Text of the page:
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Help with off flavors. Can you describe "oxidation"

I have a question about oxidation: what does it taste like? I’ve read that it gives off the flavor of wet cardboard but not sure if this fits the issue i’m having. Well, i’ve brewed a few beers and have had what I consider to be an off flavor with them. Seems like the brew starts off with good flavor but ends on a long, somewhat bitter (not hops), aftertaste. Thoughts?

Thanks

Just like any off-flavor, you might really just need to have someone else with experience taste a beer that is obviously flawed, and point it out to you, to help you learn what it tastes like. That’s partially how I learned. Taste descriptors are not exact, but they’re in the right ballpark. So, oxidation might not taste exactly like wet cardboard… however, I do agreee that it is very similar to that.

I don’t get bitterness from oxidation. Quite the opposite, actually. To me, my 4-5 year old oxidized beers (yeah I keep some on hand) taste very much like caramel and maple, with, yeah, a sort of wet cardboardy flavor as well. The caramel and maple is due to the hops falling out completely with age – hops don’t last long like malt flavors do. But the cardboardiness… that’s the oxidation. Age some beers for yourself and find out.

The best thing you can try… purposely age any regular strength homebrewed beer for 3 years. Then, if you can remember how it tasted young and compare to how it tastes with age, you’ll see what’s happened. I’ve done this dozens of times. Not every beer will oxidize, but most will. If they contain a ton of alcohol, it seems to happen about 50% of the time. With lower strength beers, it happens more like 90% of the time. Do this to a whole bunch of different homebrews. Then taste them all side by side. The weird flavor that you detect in common with all very old beers is oxidation. Notice I said to do this with homebrews. Commercial brews tend not to oxidize anywhere near as quickly as homebrews. Some commercial beers will oxidize in a year. Others… it might take friggin 10 years. I have some 5 year old commercial beers that still have no oxidation, and I’m sure this is because they work really hard to eliminate any oxygen in their bottling process.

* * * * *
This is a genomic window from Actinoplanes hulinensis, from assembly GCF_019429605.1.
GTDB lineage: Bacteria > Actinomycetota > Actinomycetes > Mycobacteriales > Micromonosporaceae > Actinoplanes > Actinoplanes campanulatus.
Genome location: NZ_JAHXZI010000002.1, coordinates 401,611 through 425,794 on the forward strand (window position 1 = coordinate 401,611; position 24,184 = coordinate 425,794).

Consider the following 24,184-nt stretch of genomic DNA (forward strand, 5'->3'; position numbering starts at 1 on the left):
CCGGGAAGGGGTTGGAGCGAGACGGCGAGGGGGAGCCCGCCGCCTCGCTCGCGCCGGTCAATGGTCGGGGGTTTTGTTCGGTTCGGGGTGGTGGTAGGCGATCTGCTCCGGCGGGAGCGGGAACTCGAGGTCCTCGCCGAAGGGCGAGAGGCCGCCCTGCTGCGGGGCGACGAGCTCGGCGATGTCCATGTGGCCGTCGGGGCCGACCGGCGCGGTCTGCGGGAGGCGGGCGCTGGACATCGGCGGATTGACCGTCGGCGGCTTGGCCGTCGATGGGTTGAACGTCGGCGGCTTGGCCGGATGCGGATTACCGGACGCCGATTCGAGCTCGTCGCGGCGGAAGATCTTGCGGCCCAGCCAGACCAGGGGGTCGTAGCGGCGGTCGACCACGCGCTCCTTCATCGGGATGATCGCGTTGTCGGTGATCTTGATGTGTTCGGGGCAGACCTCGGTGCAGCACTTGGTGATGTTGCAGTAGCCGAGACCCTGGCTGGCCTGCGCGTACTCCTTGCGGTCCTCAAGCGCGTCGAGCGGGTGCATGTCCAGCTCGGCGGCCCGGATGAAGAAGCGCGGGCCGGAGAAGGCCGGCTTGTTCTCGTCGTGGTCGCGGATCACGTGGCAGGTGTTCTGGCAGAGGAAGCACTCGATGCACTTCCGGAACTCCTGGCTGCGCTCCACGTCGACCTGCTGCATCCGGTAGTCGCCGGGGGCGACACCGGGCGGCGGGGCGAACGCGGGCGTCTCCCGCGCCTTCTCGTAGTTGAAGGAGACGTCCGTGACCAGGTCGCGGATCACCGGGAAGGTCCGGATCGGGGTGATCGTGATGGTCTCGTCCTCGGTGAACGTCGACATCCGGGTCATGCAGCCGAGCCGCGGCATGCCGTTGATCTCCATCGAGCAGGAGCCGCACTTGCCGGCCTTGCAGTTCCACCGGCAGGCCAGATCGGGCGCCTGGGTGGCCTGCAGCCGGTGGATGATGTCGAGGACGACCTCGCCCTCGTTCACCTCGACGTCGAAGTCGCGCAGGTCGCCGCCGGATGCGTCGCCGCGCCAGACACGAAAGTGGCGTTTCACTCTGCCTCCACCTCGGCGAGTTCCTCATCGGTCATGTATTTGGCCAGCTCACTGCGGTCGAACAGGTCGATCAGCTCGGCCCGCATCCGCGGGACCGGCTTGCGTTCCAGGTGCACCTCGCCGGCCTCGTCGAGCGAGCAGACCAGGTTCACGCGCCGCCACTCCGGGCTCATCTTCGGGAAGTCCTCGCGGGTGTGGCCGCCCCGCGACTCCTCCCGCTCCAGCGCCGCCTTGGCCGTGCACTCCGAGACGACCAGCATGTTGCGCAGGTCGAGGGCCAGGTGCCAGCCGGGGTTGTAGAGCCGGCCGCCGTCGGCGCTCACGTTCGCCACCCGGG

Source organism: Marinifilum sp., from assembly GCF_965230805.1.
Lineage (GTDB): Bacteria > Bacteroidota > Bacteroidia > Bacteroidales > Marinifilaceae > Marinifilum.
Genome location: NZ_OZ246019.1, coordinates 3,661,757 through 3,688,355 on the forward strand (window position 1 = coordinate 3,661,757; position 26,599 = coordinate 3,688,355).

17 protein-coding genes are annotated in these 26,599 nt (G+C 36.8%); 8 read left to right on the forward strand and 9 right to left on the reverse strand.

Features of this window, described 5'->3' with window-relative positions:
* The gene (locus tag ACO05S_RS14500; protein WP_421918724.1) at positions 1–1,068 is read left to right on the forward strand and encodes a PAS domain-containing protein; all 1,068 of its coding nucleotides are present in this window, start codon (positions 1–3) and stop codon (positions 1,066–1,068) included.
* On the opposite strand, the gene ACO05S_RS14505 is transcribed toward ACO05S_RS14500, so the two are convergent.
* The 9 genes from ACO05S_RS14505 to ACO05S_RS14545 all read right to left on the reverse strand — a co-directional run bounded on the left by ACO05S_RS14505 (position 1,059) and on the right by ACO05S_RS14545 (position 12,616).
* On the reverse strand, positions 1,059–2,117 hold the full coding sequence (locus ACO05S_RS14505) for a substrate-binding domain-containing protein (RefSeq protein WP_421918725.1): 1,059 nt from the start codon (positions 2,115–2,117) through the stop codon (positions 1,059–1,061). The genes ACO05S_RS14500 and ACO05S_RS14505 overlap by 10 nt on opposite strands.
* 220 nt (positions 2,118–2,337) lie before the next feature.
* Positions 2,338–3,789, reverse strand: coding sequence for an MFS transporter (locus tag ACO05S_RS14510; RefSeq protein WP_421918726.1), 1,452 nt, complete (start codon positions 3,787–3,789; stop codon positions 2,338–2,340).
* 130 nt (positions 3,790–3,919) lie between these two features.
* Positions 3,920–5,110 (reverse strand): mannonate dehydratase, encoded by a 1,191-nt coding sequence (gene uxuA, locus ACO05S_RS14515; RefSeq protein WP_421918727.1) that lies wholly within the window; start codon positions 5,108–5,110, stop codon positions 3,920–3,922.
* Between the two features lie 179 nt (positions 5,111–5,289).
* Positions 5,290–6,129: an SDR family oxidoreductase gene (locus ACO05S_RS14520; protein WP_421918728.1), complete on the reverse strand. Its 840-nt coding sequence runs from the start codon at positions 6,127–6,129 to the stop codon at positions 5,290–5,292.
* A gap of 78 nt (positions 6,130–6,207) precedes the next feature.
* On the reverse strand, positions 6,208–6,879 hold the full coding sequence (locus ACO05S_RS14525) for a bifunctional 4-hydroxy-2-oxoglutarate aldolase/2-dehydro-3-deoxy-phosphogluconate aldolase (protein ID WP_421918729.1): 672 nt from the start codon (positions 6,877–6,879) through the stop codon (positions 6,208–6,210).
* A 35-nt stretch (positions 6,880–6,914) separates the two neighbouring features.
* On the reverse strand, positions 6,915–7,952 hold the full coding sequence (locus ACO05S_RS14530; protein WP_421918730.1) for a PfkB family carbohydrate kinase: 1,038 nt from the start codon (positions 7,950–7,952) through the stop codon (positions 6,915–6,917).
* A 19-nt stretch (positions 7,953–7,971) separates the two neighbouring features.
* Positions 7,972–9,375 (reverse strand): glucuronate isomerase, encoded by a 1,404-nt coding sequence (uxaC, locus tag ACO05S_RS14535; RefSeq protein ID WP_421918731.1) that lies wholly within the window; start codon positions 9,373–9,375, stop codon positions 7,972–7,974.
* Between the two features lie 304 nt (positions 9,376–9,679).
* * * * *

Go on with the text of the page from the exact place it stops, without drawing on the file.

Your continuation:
Okay… so, back to the OP. You might be experiencing astringency, which many people perceive as bitterness. Astringency is different from bitterness in that it is actually a feeling you get in your mouth, as opposed to an actual taste detected by your taste buds or nasal passages. Astringency has a tendency of drying out your mouth, as if you had filled your mouth with cotton, or chewed on a grape skin for way too long. Try this with grapes sometime… start to chew up a couple of grapes like you normally would, but then just suck all the juice out of them and save the skins (in your mouth), then chew and chew and chew on those grape skins, and notice what happens… that’s astringency. Like your mouth is full of cotton. Is that what you’re getting out of your beer??

If not… I might really just need to taste the beer myself to know what’s going on. Could be too much brewing salts, could be too much bittering hops, could be a couple dozen other things.

Oxidation initially tastes like a piece of wet cardboard or newspaper smells. However, oxidizing beer (or wine) can lead to a host of other problems and compounds to rear their ugly heads.

If it’s a pithy, unpleasant bitterness (like the rind of an orange), it may be a hopping issue, or perhaps even a water issue, but I would look over your process for points where oxygen may be getting introduced on the cold side as well.

It could also be the famed ‘extract twang’ from using slightly old/stale extract.

Sorry I couldn’t be of more help, do you have any BJCP’s or brewing clubs in your area? Much easier to diagnose if it can be tasted…

Thanks so much for the perspective on where to go with this. I contacted our local brew shop about it. I’m taking a bottle down there today to have them help with diagnosis.

Thanks so much!

post what you come up with if you dont mind. being a new brewer, im interested in what you come up with, since im sure ill experience it at some point

In low amounts, it tastes more like sweetness than it does like cardboard. I think a beer has to be pretty severely oxidized before you taste cardboard.

Local brew shop gave the brew in question a taste. Actually said my APA was good. No oxidation. the flavor i’m getting is a slight metallic finish. They think it is due to the water I’m using.

I agree. Advanced oxidation leads to cardboard and honey flavors, but early on it can taste sweet. To me, it can taste like honey or resemble the effect of using too much Crystal Malt.

[quote=“Misfit”]Local brew shop gave the brew in question a taste. Actually said my APA was good. No oxidation. the flavor i’m getting is a slight metallic finish. They think it is due to the water I’m using.[/quote]IT also could be the dreaded “extract twang” that Pietro mentioned. To me that can taste metallic late in the palate.

I agree that it could possible be “the twang” if you used a lot of malt extract. “Twang” to me tastes sort of like caramel, banana, and wet cardboard all rolled into one. This can be minimized by switching to partial mash, by using 100% distilled water, and/or by following a whole bunch of other steps that I have outlined here:


http://s1022.photobucket.com/user/dmtaylo1/media/extract-beginnerrulesofthumb.png.html

D+++m Dave! I need a Jeweler’s monacle to read that, and I’d really like to read it. I know, it’s my age!

If you click on it it it gets a little better. Then if you save it to your pics folder, you can zoom in on it there.

Thanks Dsiets. That helped a lot. I’m also computer illiterate.

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